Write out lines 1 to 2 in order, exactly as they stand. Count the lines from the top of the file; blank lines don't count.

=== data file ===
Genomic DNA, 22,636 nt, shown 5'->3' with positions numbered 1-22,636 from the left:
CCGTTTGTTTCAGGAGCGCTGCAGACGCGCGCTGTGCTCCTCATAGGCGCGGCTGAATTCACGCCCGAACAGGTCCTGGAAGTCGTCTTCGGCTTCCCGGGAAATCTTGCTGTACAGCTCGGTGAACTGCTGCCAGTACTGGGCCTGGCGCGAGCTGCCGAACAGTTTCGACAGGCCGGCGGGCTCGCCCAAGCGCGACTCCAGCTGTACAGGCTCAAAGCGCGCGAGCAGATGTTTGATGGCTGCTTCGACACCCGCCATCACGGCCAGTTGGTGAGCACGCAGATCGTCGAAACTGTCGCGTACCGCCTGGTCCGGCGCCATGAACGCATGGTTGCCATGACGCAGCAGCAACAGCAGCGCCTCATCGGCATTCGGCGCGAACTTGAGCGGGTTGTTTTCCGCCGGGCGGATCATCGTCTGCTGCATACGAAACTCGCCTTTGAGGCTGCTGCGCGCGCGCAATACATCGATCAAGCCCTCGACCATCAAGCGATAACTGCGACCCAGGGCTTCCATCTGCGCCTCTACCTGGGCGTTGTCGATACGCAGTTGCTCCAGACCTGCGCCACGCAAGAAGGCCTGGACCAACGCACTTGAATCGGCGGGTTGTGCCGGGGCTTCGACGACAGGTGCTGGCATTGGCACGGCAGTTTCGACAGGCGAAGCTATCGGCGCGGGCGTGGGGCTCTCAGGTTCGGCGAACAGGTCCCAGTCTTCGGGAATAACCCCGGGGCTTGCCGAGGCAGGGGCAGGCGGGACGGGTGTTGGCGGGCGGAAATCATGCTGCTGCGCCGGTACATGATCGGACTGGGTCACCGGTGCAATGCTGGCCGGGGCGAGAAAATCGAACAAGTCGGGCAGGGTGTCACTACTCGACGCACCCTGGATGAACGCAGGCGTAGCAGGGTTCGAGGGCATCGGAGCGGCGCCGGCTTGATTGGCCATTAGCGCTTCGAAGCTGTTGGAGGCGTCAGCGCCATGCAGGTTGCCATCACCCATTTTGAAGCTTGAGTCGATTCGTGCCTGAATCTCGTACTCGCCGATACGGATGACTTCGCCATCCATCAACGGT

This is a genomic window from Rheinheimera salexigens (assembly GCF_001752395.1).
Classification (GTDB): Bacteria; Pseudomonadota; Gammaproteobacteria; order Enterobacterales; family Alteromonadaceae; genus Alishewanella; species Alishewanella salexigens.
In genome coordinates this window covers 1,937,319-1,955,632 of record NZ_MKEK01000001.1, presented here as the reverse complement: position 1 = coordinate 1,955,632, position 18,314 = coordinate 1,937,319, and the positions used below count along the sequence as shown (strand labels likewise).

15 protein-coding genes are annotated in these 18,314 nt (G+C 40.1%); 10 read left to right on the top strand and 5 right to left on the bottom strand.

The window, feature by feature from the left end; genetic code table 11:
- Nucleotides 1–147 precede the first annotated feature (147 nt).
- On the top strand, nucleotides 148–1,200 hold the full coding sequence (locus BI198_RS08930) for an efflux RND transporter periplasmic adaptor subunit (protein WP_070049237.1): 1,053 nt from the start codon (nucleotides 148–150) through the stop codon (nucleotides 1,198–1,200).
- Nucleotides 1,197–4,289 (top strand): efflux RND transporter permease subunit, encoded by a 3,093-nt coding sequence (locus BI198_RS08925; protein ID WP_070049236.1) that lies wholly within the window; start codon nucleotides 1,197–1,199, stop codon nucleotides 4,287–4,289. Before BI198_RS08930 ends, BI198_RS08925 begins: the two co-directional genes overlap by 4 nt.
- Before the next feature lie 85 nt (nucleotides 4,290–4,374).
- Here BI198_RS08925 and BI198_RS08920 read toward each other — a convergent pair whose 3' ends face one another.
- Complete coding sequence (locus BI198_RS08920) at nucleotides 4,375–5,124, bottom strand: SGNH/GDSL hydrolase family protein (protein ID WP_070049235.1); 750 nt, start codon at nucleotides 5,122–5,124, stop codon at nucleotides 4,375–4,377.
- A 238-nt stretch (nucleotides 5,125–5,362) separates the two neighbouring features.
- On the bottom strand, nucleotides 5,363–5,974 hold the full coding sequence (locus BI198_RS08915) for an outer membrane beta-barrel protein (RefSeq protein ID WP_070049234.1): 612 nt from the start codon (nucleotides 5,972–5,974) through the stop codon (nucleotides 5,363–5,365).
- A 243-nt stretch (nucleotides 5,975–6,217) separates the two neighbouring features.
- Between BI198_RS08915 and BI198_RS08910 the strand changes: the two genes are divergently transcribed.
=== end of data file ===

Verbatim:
Genomic DNA, 22,636 nt, shown 5'->3' with positions numbered 1-22,636 from the left:
CCGTTTGTTTCAGGAGCGCTGCAGACGCGCGCTGTGCTCCTCATAGGCGCGGCTGAATTCACGCCCGAACAGGTCCTGGAAGTCGTCTTCGGCTTCCCGGGAAATCTTGCTGTACAGCTCGGTGAACTGCTGCCAGTACTGGGCCTGGCGCGAGCTGCCGAACAGTTTCGACAGGCCGGCGGGCTCGCCCAAGCGCGACTCCAGCTGTACAGGCTCAAAGCGCGCGAGCAGATGTTTGATGGCTGCTTCGACACCCGCCATCACGGCCAGTTGGTGAGCACGCAGATCGTCGAAACTGTCGCGTACCGCCTGGTCCGGCGCCATGAACGCATGGTTGCCATGACGCAGCAGCAACAGCAGCGCCTCATCGGCATTCGGCGCGAACTTGAGCGGGTTGTTTTCCGCCGGGCGGATCATCGTCTGCTGCATACGAAACTCGCCTTTGAGGCTGCTGCGCGCGCGCAATACATCGATCAAGCCCTCGACCATCAAGCGATAACTGCGACCCAGGGCTTCCATCTGCGCCTCTACCTGGGCGTTGTCGATACGCAGTTGCTCCAGACCTGCGCCACGCAAGAAGGCCTGGACCAACGCACTTGAATCGGCGGGTTGTGCCGGGGCTTCGACGACAGGTGCTGGCATTGGCACGGCAGTTTCGACAGGCGAAGCTATCGGCGCGGGCGTGGGGCTCTCAGGTTCGGCGAACAGGTCCCAGTCTTCGGGAATAACCCCGGGGCTTGCCGAGGCAGGGGCAGGCGGGACGGGTGTTGGCGGGCGGAAATCATGCTGCTGCGCCGGTACATGATCGGACTGGGTCACCGGTGCAATGCTGGCCGGGGCGAGAAAATCGAACAAGTCGGGCAGGGTGTCACTACTCGACGCACCCTGGATGAACGCAGGCGTAGCAGGGTTCGAGGGCATCGGAGCGGCGCCGGCTTGATTGGCCATTAGCGCTTCGAAGCTGTTGGAGGCGTCAGCGCCATGCAGGTTGCCATCACCCATTTTGAAGCTTGAGTCGATTCGTGCCTGAATCTCGTACTCGCCGATACGGATGACTTCGCCATCCATCAACGGT